Choose my favourite building? Hmmm. As my daughters have clearly (and mercifully) decided that volumes of the Buildings of Scotland are a better bet for their father’s Christmas than socks, I now have fourteen volumes sitting on the shelf beside my desk. I flicked through them, wondering what was my - one - favourite building. An impossible task. So I am going to choose the building that has exercised me most over recent years.
Peter Womersley (1923-93) was perhaps one of Scotland’s greatest modernist architects, though like many Scots his ability received greater recognition abroad than at home. Textile designer Bernat Klein had visited Farnley Hey in West Yorkshire, the house that Womersley had designed for his own brother, and as a result Klein asked Womersley to design him a house in the Scottish Borders. High Sunderland of 1957 remains today, on a lovely woodland hilltop site near Selkirk in the Borders. In 1972, Klein returned to Womersley, now a good family friend, to commission a design studio for his successful textile company. By then, Womersley had established his practice at nearby Gattonside, in the studio he designed, and had produced number of buildings in the Borders. Structurally, the most adventurous of these was the stadium for Gala Fairydean Football Club, an ambitious angular structure in deceptively slender reinforced concrete.
(Image credit: Colin McLean)
The Klein Studio sits at the roadside, just a short walking distance from High Sunderland. It uses reinforced concrete slabs and beams, but in a strictly horizontal form that cuts across the verticality of the mature trees of its surroundings - there are distinct signs of Frank Lloyd Wright’s influence. The walls are single glazed plate glass. In 1973 it won an RIBA Design Award and the Edinburgh Architectural Association Centenary Medal.
I first discovered the Klein Studio in the mid 1970s when, on a family trip to the Borders, my parents drew into the car park and we all said “Wow - what is that?” It would be fair to say that it was a moment that stimulated my interest in modern architecture. I have visited the building a number of times in recent years, and watched its ongoing sad decline.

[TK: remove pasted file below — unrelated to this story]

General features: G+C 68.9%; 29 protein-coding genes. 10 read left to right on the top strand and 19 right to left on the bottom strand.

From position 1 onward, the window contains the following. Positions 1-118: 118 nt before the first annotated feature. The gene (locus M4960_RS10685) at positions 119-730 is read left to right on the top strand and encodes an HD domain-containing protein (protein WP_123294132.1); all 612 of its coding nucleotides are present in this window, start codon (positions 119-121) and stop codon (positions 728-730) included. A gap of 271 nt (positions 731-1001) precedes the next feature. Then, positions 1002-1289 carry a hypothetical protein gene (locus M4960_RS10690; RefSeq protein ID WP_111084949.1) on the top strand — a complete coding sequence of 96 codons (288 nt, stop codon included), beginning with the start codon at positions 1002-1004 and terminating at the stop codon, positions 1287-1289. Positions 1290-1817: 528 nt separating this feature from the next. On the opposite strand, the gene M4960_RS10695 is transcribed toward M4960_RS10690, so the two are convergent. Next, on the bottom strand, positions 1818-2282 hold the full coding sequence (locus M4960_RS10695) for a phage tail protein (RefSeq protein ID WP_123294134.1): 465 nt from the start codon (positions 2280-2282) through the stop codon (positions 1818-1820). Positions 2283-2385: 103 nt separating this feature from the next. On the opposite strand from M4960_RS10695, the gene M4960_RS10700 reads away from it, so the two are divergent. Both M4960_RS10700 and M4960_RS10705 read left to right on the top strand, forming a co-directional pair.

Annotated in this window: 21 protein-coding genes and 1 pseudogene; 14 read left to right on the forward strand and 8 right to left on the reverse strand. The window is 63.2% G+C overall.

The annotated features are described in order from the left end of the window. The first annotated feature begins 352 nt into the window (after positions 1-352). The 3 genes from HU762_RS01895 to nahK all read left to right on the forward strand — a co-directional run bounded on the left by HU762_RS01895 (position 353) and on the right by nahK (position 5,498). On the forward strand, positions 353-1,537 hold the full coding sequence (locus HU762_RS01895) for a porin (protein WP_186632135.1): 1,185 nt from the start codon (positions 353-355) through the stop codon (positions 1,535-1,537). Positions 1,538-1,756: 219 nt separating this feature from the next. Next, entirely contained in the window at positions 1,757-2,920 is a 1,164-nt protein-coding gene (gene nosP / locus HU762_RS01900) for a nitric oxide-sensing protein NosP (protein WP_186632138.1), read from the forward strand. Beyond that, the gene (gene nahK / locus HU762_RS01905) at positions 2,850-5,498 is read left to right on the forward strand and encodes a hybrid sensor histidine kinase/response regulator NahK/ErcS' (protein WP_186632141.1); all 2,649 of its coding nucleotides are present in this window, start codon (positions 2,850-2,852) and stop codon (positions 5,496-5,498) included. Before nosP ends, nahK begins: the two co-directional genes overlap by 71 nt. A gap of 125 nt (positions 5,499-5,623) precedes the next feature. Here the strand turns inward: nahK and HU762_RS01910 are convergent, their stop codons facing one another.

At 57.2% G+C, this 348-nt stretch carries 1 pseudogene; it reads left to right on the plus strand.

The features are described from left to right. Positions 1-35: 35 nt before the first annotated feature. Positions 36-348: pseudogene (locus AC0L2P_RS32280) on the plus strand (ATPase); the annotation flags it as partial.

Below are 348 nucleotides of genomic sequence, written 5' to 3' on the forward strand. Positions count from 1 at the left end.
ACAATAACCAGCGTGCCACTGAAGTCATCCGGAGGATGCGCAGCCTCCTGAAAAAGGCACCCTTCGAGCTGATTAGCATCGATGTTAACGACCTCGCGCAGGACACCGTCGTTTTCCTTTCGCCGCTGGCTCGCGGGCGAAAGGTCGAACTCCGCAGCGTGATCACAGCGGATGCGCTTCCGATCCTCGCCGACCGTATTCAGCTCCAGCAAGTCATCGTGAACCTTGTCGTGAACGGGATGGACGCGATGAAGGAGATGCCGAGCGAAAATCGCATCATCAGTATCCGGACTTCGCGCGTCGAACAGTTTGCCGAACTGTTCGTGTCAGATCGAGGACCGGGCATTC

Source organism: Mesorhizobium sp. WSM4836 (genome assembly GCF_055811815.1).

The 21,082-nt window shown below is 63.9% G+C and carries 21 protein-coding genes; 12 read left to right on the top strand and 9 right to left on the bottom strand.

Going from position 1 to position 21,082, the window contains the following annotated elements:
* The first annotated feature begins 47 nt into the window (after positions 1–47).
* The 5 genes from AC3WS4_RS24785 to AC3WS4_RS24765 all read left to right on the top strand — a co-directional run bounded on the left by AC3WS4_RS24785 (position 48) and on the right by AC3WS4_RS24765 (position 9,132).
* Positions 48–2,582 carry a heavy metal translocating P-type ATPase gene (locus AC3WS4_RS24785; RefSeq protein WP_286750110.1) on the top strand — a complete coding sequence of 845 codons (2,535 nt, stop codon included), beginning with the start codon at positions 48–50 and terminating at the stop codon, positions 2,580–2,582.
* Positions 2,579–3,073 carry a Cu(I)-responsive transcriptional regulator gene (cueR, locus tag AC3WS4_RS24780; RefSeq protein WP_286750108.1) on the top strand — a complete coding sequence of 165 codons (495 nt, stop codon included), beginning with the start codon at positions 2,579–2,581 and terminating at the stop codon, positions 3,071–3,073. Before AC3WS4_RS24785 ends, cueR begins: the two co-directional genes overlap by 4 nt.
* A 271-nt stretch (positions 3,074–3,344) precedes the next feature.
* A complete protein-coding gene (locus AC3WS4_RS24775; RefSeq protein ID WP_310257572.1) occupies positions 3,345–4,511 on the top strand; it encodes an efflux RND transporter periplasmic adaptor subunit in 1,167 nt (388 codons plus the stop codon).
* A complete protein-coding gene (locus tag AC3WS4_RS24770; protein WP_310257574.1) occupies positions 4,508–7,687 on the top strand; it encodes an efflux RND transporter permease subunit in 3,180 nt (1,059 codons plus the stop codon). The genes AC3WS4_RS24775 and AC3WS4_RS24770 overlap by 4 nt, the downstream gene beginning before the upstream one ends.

Bernat Klein’s textile company ran into financial challenges and he was forced to sell the studio. It was purchased by Borders Enterprise and operated for a short while as a Textile Information Centre. Circa 2000 it was put on the market again and purchased by the current owner. With ambitious plans to convert it to a home, planning and listed building consents were obtained, and work commenced. Unfortunately, work had not proceeded very far when a burst pipe ran for two weeks. The new work was ruined and the project ground to a halt. And so it sits, unloved and uncared for. I had always been surprised that the acres of plate glass had not attracted vandals, but they did strike in mid 2017, and forced open the front door. As I write, the door has been repaired and so the building is at least secure.
Although the A-Listed Studio has been on the Buildings At Risk Register since 2002, the statutory bodies seem to have no powers to take any action. One fears it will decline till it becomes dangerous and a Repairs or Demolition Notice is served. Demolition was the sentence for another of Womersley’s houses in the west of Scotland, whose fate was sealed by an uncaring owner and an equally uncaring planning authority. Surely there must be a better way to protect our built heritage?